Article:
Emily Watson, David Thewlis Join ‘The Theory Of Everything’
Emily Watson, David Thewlis, Charlie Cox, Simon McBurney, Maxine Peake and Harry Lloyd have joined the cast of Working Title’s The Theory Of Everything, which has begun shooting in the UK. The film follows the story of physicist Stephen Hawking (Eddie Redmayne) and Jane Wilde (Felicity Jones), the arts student he fell in love with while studying at Cambridge in the 1960s and later became his wife. James Marsh is directing the Anthony McCarten-scripted film, which is produced by Working Title’s Tim Bevan and Eric Fellner and Lisa Bruce and Anthony McCarten.
BBC Expected To Announce Discovery Of Lost ‘Doctor Who’ Episodes
The BBC is expected to end months of speculation by announcing this week that several early episodes of Doctor Who that were thought to be lost have been returned to the pubcaster. More than 100 early episodes featuring stars William Hartnell and Patrick Troughton are missing, and the BBC destroyed the original transmission tapes. But prints made for foreign broadcasters sometimes turn up, including all four installments of the Troughton adventure The Tomb of the Cybermen, which were found in Hong Kong in 1991. The latest discovery as Doctor Who is celebrating its 50th anniversary.
Related: Doctor Who’ 50th Anni Special Set For Global Simulcast
Read More »
BREAKING: The Brad Anderson-directed thriller Eliza Graves is based on a short story by Edgar Allan … Read More »
EXCLUSIVE: Paul Walker is in talks to star in Brick Mansions, the Americanized remake of the Paris-set Banlieue 13. The film has a script by Luc Besson (who co-wrote the original) and Robert Mark Kamen, Besson’s collaborator on Taken. The … Read More »
Was the 2011 Toronto Film Festival a good one for dealmaking? Even after organizers announced a 20% uptick in film deals last Friday (the festival includes foreign territories in its count), the sales kept coming. A long-expected deal with Lionsgate on the Jennifer Westfeldt-directed comedy Friends With Kids finally got done (in partnership with Roadside Attractions, which will actually release the film), and Music Box announced overnight it had acquired the Rachel Weisz-starrer The Deep Blue Sea. Lionsgate was hotly pursuing another film, the Midnight Madness sensation You’re Next, which of all the festival films seems to have the best chance of approaching the box office turned in by Toronto 2010’s breakout Insidious. There have been about 20 acquisitions so far and that many more could come in the next few weeks.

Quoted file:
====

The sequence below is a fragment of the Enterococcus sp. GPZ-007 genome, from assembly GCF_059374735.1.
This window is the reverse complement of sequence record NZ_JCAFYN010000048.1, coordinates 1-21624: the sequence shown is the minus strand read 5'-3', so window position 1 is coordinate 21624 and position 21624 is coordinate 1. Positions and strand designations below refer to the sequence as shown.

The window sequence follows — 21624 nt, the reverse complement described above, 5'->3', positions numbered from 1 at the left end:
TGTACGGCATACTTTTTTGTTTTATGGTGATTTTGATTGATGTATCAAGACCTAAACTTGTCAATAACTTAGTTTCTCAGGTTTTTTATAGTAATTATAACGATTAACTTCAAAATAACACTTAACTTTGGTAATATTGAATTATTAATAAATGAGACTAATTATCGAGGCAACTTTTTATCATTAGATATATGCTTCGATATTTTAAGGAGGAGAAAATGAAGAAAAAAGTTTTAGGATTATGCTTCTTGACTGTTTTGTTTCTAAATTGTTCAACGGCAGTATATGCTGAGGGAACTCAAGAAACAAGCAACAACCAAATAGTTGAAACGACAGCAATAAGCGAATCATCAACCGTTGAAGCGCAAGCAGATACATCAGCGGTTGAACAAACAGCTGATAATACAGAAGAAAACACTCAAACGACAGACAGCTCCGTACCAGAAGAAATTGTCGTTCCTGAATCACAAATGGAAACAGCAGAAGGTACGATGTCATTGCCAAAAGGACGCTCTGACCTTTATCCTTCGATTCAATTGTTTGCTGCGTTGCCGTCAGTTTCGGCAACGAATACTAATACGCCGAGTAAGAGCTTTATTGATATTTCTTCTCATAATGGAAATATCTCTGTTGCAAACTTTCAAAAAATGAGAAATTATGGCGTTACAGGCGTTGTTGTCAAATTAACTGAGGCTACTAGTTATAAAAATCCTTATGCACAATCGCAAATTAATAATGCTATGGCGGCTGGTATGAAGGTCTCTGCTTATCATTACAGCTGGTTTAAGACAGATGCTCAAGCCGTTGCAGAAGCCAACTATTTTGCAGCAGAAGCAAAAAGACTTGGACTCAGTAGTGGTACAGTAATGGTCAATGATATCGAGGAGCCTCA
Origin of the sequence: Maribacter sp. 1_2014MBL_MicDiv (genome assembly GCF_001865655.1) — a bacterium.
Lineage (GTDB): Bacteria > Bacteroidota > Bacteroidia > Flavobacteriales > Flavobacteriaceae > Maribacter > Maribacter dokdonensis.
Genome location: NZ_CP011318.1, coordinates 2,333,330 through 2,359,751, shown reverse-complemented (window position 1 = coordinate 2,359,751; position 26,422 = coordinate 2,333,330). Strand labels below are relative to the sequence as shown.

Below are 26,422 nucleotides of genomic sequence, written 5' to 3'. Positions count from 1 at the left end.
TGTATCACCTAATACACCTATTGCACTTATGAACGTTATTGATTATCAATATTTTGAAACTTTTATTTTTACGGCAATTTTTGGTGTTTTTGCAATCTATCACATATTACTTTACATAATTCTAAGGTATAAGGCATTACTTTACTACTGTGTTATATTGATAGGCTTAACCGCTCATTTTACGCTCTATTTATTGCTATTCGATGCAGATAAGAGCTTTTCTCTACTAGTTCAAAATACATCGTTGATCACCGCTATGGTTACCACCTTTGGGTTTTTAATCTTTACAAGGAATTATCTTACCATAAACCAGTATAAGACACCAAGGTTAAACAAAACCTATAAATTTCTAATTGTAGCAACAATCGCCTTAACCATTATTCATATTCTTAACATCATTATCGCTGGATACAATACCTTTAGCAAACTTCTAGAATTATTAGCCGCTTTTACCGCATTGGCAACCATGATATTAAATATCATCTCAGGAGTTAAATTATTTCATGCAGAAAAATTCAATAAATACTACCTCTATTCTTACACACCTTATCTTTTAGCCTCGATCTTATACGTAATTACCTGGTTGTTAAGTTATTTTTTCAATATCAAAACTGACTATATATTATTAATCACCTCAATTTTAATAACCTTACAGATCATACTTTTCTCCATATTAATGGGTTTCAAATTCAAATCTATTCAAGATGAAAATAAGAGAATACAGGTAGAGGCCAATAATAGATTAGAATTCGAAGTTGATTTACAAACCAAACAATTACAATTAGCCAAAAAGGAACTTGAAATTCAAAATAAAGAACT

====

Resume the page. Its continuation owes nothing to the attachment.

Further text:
Still, can you call the Toronto acquisitions marketplace “solid” when no films have been bought so far by The Weinstein Company, Sony Pictures Classics, Focus Features, or Fox Searchlight (yeah, I revealed that they bought Shame during Toronto, but it was a deal all but sealed in Venice), or for that matter FilmDistrict, Open Road or Relativity Media, each of which jumped into the distribution business to release films that can play on upwards of 2000 screens? Buyers and sellers said it was a pretty good festival at least. One filled with mostly small deals and a show of distributor discipline that is a positive sign for an indie film sector that just started pulling out of a nosedive this time last year. Read More »
EXCLUSIVE: The Oscar race just got a little more interesting. EuropaCorp has made a U.S. distribution deal with Cohen Media Group for the Luc Besson-directed The Lady, the story of Burmese pro-democracy activist and political prisoner Aung San Suu Kyi. Upstart Cohen Media Group plans to release the film for an Oscar-qualifying platform release late this year to capitalize on strong performances by Michelle Yeoh, who plays Suu Kyi, and David Thewlis, who plays her Oxford professor husband Michael Aris. The film will get a wider release in early 2012. Suu Kyi has spent most of the last 20 years under house arrest by the repressive Burmese military-controlled government. Leaders cruelly barred her husband and two sons from visiting her, thinking that it would drive her to leave. Because she knew that once gone she would never be permitted re-entry, Suu Kyi sacrificed everything to stay and become an iconic symbol of democracy and human rights. Her husband and sons bolstered her spirit and campaigned for the Nobel Peace Prize, which she was awarded in 1991. The distribution deals came quickly after the film premiered Monday evening at Roy Thomson Hall, where Besson, Yeoh and Thewlis received a rousing standing ovation. The deal was brokered by EuropaCorp Group CEO Christophe Lambert and Cohen Media Group CEO Charles S. Cohen.
The Lady becomes the second Toronto title to become an instant entry into upcoming awards season, after Fox Searchlight acquired the NC-17 Steve McQueen-directed Shame with plans to campaign for Michael Fassbender and Carey Mulligan.
After establishing himself as France’s answer to Steven Spielberg directing hits like La Femme Nikita and The Professional and co-writing and producing action films like Taken, Besson has become very selective in the projects he directs. While he has always had a soft spot for strong female protagonists, it has always been in action settings. The Lady is a decided departure and certainly his most personal film to date. Besson made it to refocus the world’s attention on an activist whose continuing plight gets easily forgotten in a turbulent world, even though she won that Nobel Peace Prize and U2′s Bono and The Edge wrote the song Walk On about her sacrifice (which got U2′s album banned in Burma). Read More »